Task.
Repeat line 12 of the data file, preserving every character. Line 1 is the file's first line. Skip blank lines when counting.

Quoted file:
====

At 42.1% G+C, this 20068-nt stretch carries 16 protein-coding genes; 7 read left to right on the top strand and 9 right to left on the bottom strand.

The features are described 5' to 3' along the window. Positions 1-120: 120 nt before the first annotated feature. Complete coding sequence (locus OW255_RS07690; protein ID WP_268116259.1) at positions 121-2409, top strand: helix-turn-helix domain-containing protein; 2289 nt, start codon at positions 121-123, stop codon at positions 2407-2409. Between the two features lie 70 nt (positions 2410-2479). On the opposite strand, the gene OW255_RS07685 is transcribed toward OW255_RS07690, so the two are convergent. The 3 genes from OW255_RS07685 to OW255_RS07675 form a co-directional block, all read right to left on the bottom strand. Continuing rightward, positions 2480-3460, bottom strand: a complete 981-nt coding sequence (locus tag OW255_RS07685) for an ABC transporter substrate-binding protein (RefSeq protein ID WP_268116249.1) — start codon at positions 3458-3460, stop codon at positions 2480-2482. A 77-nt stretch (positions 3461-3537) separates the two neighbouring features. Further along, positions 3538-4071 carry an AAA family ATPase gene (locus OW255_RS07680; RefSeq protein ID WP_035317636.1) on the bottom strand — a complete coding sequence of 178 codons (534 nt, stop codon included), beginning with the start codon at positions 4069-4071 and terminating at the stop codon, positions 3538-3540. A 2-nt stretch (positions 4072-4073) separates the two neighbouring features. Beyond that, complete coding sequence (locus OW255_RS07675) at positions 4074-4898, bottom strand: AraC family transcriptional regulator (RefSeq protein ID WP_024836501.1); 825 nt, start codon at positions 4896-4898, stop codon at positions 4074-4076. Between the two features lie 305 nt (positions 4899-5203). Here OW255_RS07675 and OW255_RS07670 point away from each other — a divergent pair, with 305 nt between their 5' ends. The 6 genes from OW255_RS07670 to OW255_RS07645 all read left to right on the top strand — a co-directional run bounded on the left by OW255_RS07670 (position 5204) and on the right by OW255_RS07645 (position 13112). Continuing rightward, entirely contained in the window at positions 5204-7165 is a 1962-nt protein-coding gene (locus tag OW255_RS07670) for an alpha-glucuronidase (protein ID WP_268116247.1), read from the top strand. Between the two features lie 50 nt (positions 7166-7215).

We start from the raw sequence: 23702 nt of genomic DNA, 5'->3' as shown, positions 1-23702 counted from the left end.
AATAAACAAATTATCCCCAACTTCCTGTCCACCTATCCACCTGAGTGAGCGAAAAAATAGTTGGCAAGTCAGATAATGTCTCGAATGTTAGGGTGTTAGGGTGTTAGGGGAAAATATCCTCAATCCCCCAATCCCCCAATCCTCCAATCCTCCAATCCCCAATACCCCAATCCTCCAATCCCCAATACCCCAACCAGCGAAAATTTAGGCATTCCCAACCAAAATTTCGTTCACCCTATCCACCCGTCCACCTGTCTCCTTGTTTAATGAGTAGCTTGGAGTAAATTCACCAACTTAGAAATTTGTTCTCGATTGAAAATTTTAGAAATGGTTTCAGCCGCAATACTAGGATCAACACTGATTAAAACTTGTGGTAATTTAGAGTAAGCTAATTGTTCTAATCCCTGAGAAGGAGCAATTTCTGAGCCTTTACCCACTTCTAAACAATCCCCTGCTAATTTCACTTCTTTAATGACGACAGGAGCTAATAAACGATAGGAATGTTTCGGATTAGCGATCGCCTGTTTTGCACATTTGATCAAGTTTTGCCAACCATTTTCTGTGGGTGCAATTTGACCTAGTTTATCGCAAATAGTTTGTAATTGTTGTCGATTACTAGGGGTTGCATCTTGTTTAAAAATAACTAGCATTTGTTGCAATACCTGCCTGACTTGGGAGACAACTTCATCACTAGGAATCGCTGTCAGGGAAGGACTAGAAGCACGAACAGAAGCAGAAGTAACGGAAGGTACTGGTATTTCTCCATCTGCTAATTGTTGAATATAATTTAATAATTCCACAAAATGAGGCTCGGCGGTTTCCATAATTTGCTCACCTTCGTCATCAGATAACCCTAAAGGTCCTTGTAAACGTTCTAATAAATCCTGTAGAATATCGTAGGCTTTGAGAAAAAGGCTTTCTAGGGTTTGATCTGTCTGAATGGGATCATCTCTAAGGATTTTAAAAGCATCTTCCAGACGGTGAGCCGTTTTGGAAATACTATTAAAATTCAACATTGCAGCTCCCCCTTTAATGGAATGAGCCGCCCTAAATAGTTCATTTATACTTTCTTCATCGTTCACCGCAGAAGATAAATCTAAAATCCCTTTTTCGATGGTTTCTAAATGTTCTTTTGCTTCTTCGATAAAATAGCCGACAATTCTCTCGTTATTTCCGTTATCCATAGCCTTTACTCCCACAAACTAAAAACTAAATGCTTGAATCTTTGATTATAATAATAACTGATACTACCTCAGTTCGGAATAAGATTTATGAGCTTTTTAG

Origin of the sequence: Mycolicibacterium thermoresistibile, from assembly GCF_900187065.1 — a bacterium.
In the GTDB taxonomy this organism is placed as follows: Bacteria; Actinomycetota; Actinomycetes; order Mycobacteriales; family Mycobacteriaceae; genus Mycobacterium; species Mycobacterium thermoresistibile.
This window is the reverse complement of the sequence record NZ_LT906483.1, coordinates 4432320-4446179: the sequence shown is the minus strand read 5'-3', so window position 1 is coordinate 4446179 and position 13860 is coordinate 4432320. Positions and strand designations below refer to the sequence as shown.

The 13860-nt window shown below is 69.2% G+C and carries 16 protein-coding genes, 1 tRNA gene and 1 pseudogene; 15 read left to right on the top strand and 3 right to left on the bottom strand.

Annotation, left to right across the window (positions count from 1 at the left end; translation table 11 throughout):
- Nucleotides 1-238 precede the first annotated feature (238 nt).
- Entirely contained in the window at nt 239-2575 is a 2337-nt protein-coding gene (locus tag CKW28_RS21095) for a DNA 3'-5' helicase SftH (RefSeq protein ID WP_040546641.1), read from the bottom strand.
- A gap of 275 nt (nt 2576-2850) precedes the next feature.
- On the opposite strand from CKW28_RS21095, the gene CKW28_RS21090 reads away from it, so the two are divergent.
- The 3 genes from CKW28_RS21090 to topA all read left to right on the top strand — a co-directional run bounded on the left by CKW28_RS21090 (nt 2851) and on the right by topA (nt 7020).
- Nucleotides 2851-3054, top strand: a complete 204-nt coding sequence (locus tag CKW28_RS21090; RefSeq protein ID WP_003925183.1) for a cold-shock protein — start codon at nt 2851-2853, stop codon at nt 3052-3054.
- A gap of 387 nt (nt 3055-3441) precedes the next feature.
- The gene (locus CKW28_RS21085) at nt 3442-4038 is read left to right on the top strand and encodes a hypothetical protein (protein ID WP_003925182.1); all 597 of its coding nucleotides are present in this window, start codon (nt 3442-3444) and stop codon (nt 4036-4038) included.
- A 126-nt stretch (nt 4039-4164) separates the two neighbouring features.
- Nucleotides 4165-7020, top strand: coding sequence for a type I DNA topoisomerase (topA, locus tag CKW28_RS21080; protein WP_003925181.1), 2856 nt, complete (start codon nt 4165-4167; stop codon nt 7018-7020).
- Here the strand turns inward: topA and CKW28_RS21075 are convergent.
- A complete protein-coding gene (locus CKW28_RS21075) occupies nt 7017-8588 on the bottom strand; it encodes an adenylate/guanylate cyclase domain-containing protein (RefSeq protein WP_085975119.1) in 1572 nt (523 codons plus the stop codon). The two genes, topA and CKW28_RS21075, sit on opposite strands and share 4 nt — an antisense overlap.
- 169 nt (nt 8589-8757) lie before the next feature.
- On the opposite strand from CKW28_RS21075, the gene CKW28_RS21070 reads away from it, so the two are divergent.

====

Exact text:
- A gap of 275 nt (nt 2576-2850) precedes the next feature.